Google search quality guidelines update expands YMYL categories, identifies lowest quality content, and more

One last year Google has updated its search quality guidelines and today , it’s been updated yet again – this time to expand on the YMYL category, it clarifies what constitutes lowest quality content, simplifies the definition of offensive-offensive and material Overall has been refreshed and modernized with minor updates throughout. In fact, the old document is 175 pages of PDF, the new document is 172 pages.

This document was last updated on October 14, 2020 formerly December 5, 2019 .

What’s new? Here’s the changelog of what’s new in this document:

  • Expanded definition of YMYL subcategory ‘Group of People’
  • New guide on how to research reputation information for websites and
    content creators
  • Restructured and updated ‘Lowest Page Quality’ section; the examples are reorganized and
    refreshed to reflect the new structure
  • Simplify the definition of ‘Upsetting-Offensive’ to eliminate redundancy with
    Lowest Page Quality section
  • Small changes throughout (updated screenshots and URLs, wording and
    examples of consistency; obsolete examples have been removed; typo corrected; etc)

YMYL – Person group subcategory. Google has expanded this subcategory to include more examples of YMYL, your money – your life, section for this group of people. The updated section is named groups of people and is now defined as:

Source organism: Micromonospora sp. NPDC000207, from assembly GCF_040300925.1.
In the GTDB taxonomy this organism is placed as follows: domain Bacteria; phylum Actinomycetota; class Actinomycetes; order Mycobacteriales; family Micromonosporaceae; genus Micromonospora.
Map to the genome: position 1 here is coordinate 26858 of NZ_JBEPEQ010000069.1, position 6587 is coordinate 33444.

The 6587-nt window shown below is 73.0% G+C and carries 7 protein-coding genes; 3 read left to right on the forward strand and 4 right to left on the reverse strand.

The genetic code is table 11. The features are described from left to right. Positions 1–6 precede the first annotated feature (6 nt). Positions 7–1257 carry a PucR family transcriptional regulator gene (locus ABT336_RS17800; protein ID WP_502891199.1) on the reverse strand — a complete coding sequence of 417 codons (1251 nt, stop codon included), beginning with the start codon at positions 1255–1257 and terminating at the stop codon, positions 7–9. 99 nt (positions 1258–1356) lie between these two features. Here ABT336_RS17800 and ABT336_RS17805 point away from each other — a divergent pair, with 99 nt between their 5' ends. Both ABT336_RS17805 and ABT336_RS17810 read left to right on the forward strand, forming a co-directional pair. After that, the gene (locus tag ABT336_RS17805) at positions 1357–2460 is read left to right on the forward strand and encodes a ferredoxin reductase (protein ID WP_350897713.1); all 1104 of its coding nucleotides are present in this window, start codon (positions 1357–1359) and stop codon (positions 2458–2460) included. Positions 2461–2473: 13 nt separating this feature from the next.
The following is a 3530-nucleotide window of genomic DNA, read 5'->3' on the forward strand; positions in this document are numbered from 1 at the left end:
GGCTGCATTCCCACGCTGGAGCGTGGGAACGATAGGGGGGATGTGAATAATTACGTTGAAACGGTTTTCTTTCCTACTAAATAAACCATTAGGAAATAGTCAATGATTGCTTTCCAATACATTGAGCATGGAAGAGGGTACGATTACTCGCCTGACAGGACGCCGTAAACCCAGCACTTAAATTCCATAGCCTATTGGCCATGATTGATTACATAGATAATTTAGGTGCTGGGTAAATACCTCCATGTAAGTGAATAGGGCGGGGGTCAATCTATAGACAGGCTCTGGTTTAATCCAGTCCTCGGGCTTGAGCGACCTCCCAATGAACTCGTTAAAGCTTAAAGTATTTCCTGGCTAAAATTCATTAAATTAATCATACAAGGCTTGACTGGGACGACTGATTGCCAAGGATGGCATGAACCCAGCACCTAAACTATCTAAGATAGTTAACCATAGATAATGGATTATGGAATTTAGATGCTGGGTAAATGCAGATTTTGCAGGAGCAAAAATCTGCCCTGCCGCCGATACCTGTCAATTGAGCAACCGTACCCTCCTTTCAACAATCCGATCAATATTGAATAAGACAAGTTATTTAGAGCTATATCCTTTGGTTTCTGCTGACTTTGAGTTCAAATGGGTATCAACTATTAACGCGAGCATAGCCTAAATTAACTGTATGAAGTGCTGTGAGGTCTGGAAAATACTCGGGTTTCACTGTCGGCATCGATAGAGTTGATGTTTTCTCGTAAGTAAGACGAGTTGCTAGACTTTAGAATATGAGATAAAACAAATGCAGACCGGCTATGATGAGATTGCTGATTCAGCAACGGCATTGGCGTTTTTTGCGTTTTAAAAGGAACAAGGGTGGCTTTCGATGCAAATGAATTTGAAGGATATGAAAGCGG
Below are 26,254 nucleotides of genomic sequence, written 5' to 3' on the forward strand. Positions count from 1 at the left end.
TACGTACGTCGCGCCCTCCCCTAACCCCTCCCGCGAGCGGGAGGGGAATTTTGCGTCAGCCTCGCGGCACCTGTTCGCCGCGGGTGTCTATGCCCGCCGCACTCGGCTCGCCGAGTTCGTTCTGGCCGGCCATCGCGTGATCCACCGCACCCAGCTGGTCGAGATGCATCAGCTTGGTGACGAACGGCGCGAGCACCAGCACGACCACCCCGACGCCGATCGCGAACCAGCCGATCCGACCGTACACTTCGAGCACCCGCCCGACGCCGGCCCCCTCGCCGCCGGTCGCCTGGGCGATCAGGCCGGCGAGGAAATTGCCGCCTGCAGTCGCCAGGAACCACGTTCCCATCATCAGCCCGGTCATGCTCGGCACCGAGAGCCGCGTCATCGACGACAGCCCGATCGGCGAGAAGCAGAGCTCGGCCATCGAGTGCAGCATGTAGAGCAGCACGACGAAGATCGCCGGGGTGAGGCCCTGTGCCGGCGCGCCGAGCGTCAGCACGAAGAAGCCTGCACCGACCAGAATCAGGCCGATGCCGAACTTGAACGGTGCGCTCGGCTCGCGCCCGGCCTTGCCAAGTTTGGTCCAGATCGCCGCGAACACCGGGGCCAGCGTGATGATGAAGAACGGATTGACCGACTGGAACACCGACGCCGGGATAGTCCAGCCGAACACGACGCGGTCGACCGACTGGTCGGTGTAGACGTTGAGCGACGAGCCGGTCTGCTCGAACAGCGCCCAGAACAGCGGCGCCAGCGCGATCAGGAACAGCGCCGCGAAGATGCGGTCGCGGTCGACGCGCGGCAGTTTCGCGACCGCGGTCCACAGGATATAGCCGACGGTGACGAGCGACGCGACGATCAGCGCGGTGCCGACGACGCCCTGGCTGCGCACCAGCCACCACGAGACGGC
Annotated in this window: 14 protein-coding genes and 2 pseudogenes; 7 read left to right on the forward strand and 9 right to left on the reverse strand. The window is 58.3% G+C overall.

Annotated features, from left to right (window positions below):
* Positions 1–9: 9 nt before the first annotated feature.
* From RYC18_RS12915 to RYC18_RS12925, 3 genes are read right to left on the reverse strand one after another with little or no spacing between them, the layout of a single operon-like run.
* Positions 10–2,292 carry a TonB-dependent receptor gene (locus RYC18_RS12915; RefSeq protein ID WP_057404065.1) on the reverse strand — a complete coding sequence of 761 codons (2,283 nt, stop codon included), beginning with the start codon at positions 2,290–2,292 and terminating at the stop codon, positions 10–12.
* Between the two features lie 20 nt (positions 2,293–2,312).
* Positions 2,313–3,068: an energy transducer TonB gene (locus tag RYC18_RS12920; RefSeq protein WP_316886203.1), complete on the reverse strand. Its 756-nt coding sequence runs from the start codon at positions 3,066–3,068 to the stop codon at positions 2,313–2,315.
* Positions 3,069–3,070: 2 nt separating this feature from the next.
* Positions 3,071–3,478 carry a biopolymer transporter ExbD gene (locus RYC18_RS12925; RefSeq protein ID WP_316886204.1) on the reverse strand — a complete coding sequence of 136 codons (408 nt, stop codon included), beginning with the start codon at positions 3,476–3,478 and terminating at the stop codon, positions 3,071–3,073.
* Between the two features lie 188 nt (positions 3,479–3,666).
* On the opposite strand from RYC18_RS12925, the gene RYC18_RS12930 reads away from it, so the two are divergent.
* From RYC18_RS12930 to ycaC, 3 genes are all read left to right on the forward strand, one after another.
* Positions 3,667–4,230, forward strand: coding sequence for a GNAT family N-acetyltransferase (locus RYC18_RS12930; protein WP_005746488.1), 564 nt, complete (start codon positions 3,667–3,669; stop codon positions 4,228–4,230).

“Information about or claims concerning groups of people, including but not limited to those grouped on the basis of age, caste, disability, ethnicity, gender identity and expression, immigration status residency, nationality, race, religion, sex/gender, sexual orientation, veteran status, victim of a major violent event and their kin, or any other characteristics are associated with systemic discrimination or social exclusion. ”

Other changes. Google says most of the changes in this update are “refreshing the language for clarity and organization of updates.” These updates “include a clarification of what constitutes low-quality content as well as refreshed and modernized guidance on studying the reputation of websites,” said Danny Sullivan of Google.

Google has made many changes to the document, I count more than 1,000 changes but the most updated is the People Group and the section about the lowest quality content.

Why do we care. While search quality raters’ ratings don’t directly affect rankings (as Google makes clear in the documentation), they do provide feedback that helps Google improve its algorithm. It’s important to take some time to look at what Google has changed in this updated version of the document and compare it to last year’s version of the document to see if we can learn more about our intentions. Google for sites and web pages that Google wants to rank or not. Google has made those additions, corrections, and deletions for a reason.

You can visit the page 172 PDF pages here .

By Nguyen Manh Cuong

Nguyen Manh Cuong is the author and founder of the nguyendiep blog. With over 14 years of experience in Online Marketing, he now runs a number of successful websites, and occasionally shares his experience & knowledge on this blog.

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